Because of its close resemblance to another Sesbania known to have originated in Indonesia, it is thought that S. grandiflora was first grown there as well. It is now found throughout the tropics and subtropics where it can provide crude protein (8.4 g/100 g) for ruminants during dry seasons.
This species of Sesbania is a tree that grows rapidly achieving 8-10 m in height in 3-4 years, but is short-lived and shallow-rooted. The leaves and pods can be a quick source of fodder and light shade for plants that cannot tolerate strong tropical sun. It can serve as a windbreak and will enrich the soil with nitrogen. Before the stems become large and woody, it can be used as a green manure crop that is either plowed into the soil or cut and left in place as mulch. The wood is too light to be a good fuel though it is raised for this purpose as well as for cork, construction and pulp for papermaking. There are a great variety of medicinal uses for the bark, gum, leaves and flowers.
Grandiflora grows best at elevations up to 1,000 m (3280 ft) in the warm, frost-free tropics. It requires only 4.8-22.5 dm (19-86 in) of annual precipitation but will make its greatest growth in the wet season. Seed directly sown into a field or bare-rooted transplants are common methods of propagation. S. grandiflora is tolerant of soil salinity, water logging and will survive in heavy-clay soils.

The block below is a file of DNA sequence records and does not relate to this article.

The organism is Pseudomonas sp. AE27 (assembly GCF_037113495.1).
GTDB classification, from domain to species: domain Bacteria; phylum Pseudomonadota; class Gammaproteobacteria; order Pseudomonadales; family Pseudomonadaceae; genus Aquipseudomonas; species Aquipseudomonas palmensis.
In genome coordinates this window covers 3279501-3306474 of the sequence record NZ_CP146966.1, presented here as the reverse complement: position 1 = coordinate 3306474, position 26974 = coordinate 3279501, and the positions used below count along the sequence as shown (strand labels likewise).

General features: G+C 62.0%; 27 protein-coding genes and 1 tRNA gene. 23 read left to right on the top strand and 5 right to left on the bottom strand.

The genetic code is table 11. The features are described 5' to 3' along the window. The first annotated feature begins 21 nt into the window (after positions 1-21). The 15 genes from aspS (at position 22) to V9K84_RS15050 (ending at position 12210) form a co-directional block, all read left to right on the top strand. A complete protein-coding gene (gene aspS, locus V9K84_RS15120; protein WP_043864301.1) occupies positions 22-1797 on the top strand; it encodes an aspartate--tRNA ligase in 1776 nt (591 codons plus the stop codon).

With conservative harvesting of leaves, the tree will regrow, but not if pruned heavily. This tree produces so many pods that it can be a nuisance. Seeds, when dried out of the sun in an area of good air movement, can be successfully stored for one year only. They do not require scarifying before sowing.
Nematodes, grasshoppers, blight, flies and weevils as well as pod-boring insects can destroy crops of S. grandiflora but removal and burning of stumps may be a control method. The leaves of the S. grandiflora are toxic to chickens and other animals with a single stomach. In large quantity the pods may be toxic to all living things.
The unopened flowers, young, green pods and leaves can be eaten as steamed vegetables or added to curries and sauces. They are low in fat, but a good source of calcium, iron and phosphorus. The white flowering variety produces an abundance of flowers used in Philippine and southern Asia dishes.
Orwa C, A Mutua, Kindt R , Jamnadass R, S Anthony. 2009 Agroforestree Database:a tree reference and selection guide version 4.0 (http://www.worldagroforestry.org/treedb/AFTPDFS/Sesbania_grandiflora.PDF )